"Two other special studies in Burkina Faso and Gambia have pointed to some additional successes in malaria control. In Gambia, a retrospective study carried out at four sites found reductions in the slide positivity rate, and in the proportions of hospital admissions and deaths due to malaria over the period 2003–2007 ( 7). And a malaria survey in a rural area of north-western Burkina Faso reported a 27% decline in rates of parasitaemia in 2009 compared to 1999 following an increase in ITN coverage from 22% to 73% (8). Many more special studies of this kind are needed to gain a full understanding of the effects of malaria control in this and other African subregions. Continued strengthening of routine health information systems is also necessary." World Health Organization 2011, Pg 54.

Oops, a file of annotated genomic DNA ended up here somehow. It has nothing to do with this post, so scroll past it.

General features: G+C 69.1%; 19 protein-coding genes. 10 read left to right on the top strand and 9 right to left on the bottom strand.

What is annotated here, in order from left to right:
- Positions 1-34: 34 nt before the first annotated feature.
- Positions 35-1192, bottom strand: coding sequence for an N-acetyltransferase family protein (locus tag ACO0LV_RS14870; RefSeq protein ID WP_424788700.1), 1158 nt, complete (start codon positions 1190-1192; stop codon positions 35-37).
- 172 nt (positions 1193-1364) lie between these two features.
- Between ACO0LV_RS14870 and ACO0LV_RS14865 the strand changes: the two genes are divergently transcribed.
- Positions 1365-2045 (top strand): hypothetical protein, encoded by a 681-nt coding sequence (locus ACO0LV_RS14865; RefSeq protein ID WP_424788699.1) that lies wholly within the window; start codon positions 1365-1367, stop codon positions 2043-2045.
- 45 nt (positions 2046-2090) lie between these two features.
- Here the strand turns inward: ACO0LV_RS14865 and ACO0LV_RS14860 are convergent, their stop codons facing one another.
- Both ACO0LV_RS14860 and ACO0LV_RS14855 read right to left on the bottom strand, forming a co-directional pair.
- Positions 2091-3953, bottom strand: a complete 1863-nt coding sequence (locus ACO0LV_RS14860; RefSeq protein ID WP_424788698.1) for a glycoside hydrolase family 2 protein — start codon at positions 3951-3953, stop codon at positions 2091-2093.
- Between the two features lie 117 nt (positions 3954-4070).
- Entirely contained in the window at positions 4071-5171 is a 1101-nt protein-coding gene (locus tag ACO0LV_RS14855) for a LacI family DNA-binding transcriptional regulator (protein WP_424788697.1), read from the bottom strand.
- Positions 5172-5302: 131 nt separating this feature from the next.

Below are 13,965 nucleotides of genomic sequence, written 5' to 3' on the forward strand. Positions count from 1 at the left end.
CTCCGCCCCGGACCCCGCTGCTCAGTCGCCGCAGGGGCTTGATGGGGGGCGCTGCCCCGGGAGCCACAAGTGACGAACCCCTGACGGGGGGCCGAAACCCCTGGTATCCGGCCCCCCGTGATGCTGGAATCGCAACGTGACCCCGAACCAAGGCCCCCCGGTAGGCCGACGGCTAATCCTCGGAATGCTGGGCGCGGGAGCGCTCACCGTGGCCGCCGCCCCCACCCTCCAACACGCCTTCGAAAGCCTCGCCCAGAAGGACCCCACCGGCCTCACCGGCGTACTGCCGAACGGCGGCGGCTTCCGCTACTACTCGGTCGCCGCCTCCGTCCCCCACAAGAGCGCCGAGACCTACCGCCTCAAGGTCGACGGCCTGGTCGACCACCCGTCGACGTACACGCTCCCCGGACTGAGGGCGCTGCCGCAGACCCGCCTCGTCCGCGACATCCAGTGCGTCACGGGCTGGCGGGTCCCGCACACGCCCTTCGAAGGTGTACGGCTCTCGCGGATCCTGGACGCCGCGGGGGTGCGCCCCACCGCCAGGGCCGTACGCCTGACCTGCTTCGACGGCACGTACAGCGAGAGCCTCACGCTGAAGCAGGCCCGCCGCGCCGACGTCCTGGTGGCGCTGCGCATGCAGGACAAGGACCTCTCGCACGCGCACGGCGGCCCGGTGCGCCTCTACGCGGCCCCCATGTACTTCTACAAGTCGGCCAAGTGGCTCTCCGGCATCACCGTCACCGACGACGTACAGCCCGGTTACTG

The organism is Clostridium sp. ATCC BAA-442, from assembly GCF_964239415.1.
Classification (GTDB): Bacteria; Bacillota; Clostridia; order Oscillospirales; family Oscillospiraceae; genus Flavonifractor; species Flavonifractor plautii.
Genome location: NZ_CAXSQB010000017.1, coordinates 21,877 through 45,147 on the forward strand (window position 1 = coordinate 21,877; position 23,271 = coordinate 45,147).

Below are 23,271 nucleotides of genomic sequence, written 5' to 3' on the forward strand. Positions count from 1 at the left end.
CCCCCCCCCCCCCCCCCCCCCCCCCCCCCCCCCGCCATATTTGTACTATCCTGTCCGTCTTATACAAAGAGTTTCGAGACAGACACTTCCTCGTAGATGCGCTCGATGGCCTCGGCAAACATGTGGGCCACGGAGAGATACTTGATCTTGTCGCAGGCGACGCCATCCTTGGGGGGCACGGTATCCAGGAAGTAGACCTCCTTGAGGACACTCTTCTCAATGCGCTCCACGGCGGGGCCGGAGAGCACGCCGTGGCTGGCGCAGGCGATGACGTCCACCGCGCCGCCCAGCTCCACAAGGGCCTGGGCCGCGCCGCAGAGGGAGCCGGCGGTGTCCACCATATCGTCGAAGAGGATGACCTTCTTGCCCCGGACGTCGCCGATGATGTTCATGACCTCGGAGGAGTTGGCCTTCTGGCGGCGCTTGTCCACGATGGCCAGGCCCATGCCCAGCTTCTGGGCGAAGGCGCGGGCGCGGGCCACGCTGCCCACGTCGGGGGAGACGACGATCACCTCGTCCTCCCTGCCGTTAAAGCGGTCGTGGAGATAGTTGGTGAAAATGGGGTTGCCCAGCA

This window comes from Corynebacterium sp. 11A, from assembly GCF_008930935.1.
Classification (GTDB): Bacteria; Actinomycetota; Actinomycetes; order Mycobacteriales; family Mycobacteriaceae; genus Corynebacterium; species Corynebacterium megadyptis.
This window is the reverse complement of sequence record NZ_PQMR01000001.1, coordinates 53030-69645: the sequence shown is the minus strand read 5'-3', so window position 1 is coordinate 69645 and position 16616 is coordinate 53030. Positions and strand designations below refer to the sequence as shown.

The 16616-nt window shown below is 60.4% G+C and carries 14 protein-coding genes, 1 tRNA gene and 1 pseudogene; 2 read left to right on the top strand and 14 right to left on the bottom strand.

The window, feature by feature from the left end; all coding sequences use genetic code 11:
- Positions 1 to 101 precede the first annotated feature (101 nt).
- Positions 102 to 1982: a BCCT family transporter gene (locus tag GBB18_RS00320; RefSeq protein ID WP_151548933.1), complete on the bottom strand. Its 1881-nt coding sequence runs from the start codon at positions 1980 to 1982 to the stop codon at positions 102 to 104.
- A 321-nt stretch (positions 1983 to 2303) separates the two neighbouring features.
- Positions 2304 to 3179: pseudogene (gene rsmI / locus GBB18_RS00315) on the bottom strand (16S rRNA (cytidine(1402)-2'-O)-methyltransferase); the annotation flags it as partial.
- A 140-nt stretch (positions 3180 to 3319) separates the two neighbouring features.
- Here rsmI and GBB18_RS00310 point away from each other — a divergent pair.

"The declines in malaria admissions and deaths seen in nationally aggregated hospital data are consistent with published studies of data from health facilities in Eritrea, Ethiopia, Rwanda, and United Republic of Tanzania (Zanzibar) (9,10,11). In coastal areas of Kenya (Kilifi, Msambweni), district hospitals have reported that malaria cases declined among all paediatric admissions by 8%–63% between 1999 and 2007 (12). The observed increase in malaria admissions in Uganda agrees with an independent study, which found that hospitalizations increased by 47%–350% between 1999 and 2009 in four of five health facilities studied (13). An evaluation of malaria programmes in United Republic of Tanzania (mainland) from 1999 to 2010 found a 45% decline in the under-five mortality rate, and a 50% decline in severe anaemia prevalence in children 6–59 months of age following a 36-fold increase in ITN use among children